Elsa: It's true. I made a lot of mistakes.
Michael: You said the world's bad and we can't run away from the badness. And you're right there. But you said we can't fight it. We must deal with the badness, make terms. And then the badness'll deal with you, and make its own terms, in the end, surely.
Elsa: You can fight, but what good is it? Goodbye.
Michael: You mean we can't win?
Elsa: No, we can't win. (poetically) Give my love to the sunrise.
Michael: We can't lose, either. Only if we quit.
Elsa: And you're not going to?
Michael: Not again!
Elsa: Oh Michael, I'm afraid. (He strolled away.) Michael? Come back here. Michael! Please! I don't want to die! I DON'T WANT TO DIE!

Unhooked from her charming and fatal attraction, Michael abandoned her to die alone.


The Red Shoes (1948)

Ballerina dancer Victoria (Vicky) Page (Moira Shearer) fell to her death just before an encore concert presentation of The Red Shoes ballet.

The controlling red shoes willfully took her to a balcony overlook and forcefully pulled her off (into the path of an oncoming train below). Afterwards, there was a closeup of her bloody legs (and tights) and feet wearing the shoes.

After she requested that Julian Craster (Marius Goring) remove her red ballet shoes, she died, in the melodramatic tragic death scene.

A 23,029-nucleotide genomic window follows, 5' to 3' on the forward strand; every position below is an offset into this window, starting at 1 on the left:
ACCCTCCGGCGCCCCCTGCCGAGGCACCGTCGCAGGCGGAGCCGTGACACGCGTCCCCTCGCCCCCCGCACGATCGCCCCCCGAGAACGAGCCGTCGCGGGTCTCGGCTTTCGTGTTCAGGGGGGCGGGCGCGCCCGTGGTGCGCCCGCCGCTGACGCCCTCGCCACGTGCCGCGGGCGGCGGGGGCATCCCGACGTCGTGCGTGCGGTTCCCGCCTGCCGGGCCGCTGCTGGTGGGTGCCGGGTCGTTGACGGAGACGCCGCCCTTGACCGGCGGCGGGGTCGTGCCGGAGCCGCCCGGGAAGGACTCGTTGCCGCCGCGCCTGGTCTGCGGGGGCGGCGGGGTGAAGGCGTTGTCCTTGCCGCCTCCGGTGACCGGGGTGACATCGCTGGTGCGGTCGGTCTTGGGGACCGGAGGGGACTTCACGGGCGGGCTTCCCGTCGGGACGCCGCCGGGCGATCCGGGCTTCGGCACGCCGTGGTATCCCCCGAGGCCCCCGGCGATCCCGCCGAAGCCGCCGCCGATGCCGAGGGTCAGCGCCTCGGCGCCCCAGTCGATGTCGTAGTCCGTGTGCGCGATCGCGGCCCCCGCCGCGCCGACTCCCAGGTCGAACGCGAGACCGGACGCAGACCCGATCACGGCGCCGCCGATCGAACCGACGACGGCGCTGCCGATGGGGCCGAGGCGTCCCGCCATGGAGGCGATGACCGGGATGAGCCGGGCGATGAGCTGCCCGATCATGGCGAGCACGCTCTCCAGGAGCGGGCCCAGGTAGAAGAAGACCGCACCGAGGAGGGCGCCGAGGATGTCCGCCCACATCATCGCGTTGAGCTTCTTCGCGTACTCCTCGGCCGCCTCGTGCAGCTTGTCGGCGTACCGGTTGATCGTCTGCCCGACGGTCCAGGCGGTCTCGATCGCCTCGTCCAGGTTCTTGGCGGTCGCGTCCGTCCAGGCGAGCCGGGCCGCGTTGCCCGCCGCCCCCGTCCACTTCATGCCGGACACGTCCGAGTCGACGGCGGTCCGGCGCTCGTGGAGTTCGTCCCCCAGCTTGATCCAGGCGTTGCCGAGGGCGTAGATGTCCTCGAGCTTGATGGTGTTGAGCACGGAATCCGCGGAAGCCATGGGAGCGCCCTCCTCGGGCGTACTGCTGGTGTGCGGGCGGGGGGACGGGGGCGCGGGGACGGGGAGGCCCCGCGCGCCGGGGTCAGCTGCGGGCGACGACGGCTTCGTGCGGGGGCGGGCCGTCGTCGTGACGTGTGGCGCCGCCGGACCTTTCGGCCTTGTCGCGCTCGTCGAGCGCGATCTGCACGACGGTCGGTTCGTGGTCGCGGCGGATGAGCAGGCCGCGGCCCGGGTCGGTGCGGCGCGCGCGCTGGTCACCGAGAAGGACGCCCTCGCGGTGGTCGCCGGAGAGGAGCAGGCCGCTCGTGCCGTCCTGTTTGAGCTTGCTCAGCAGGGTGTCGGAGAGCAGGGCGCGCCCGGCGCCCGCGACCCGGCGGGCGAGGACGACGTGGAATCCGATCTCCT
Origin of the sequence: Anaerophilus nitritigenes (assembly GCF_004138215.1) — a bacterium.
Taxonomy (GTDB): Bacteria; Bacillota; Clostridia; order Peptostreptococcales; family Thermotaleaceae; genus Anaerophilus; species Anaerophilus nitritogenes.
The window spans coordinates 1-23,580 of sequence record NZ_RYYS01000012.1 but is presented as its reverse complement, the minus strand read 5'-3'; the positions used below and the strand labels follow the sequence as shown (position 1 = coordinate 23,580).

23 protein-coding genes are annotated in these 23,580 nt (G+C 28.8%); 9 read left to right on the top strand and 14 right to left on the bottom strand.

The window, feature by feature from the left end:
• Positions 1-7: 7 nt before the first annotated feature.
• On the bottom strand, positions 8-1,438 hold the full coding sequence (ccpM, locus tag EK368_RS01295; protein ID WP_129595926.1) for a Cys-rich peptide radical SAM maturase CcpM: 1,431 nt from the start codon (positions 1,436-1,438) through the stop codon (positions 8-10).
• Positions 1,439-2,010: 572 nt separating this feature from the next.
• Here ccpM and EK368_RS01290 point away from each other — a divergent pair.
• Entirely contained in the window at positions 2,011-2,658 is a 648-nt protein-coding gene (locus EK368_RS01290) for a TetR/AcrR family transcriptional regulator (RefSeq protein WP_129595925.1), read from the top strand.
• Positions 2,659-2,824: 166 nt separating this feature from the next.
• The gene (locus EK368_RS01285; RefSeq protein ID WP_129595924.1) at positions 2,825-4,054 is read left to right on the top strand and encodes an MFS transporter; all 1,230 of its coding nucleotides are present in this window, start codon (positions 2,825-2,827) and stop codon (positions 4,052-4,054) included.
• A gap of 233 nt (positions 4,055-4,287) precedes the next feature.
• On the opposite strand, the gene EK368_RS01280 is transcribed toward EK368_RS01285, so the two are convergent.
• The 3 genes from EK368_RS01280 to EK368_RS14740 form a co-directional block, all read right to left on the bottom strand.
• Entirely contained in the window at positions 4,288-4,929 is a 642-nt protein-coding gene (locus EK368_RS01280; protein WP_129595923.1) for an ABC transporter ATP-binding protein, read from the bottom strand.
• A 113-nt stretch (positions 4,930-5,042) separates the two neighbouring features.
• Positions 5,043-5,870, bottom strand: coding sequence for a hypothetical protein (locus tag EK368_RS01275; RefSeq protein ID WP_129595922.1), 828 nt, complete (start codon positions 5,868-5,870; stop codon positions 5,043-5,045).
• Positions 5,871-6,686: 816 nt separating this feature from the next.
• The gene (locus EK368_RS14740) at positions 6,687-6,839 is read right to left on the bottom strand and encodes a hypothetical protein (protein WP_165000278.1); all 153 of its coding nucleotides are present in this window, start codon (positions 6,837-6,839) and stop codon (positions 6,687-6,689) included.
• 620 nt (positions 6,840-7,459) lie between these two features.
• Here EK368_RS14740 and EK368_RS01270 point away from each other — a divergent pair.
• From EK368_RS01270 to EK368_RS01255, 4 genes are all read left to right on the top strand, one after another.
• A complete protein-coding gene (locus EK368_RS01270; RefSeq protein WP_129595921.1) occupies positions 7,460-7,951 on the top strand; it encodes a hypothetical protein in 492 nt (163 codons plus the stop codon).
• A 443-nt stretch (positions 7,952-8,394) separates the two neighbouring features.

All the King's Men (1949)

In the final memorable scene set at the state capital building, Willie Stark (Broderick Crawford) had just finished beating an impeachment rap, and he emerged to deliver a boisterous victory speech to the crowd:

Your will is my strength, and your need is my justice, and I shall live in your right and your will. And if any man tries to stop me from fulfilling that right and that will, I'll break him. I'll break him with my bare hands, for I have the strength of many.

As he walked away, he was gunned down with two shots at close-range by an assassin - the embittered and vengeful young Dr. Adam Stanton (Shepperd Strudwick). He was the nephew of the judge (Raymond Greenleaf) whose career Willie had ruined.

Mortally wounded and dying on the steps, a dismayed Stark delivered his final words to newspaperman Jack Burden (John Ireland), Sugar Boy (Walter Burke), political aide Sadie Burke (Mercedes McCambridge), and city boss Tiny Duffy (Ralph Dumke) - in close-up: